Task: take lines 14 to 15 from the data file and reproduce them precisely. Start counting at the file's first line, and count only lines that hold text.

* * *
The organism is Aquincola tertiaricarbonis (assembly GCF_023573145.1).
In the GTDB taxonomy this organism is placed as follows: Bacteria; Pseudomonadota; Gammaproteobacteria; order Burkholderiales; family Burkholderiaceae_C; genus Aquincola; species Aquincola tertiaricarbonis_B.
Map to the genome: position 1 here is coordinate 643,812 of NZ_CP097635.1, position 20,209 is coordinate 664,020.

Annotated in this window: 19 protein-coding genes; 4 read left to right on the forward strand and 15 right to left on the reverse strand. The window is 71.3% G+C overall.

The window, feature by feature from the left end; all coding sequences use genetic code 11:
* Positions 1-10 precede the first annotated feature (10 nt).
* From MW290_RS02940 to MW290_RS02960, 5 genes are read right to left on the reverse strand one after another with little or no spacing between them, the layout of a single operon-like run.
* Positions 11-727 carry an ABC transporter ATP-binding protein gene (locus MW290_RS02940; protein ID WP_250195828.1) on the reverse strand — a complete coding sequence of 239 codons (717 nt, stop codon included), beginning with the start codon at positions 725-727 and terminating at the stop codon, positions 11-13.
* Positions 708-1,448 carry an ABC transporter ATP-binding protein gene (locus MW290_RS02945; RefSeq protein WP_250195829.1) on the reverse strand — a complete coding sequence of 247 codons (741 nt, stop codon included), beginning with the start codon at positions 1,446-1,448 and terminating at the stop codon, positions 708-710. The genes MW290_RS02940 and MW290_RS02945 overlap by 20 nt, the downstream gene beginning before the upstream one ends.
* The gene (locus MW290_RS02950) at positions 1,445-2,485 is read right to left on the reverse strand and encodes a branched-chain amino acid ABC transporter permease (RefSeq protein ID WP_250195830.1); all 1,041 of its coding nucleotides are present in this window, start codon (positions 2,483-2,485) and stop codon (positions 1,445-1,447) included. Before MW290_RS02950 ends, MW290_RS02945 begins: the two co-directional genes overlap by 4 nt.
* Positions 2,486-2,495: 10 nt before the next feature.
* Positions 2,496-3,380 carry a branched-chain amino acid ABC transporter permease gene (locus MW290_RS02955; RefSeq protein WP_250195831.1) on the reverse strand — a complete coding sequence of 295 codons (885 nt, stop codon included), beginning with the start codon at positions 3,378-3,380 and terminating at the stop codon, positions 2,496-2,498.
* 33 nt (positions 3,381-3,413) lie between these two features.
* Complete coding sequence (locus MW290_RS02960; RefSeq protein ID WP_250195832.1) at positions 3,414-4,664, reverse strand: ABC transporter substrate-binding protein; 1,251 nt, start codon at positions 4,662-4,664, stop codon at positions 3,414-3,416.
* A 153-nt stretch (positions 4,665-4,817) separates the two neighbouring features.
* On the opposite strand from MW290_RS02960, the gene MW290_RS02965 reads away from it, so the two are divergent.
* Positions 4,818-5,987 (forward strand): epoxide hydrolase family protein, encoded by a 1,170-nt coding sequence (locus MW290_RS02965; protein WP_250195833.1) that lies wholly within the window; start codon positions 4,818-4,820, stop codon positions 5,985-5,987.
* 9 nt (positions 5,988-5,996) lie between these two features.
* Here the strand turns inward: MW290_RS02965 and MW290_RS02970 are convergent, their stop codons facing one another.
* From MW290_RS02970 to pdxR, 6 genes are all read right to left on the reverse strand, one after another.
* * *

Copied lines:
* Complete coding sequence (locus MW290_RS02960; RefSeq protein ID WP_250195832.1) at positions 3,414-4,664, reverse strand: ABC transporter substrate-binding protein; 1,251 nt, start codon at positions 4,662-4,664, stop codon at positions 3,414-3,416.
* A 153-nt stretch (positions 4,665-4,817) separates the two neighbouring features.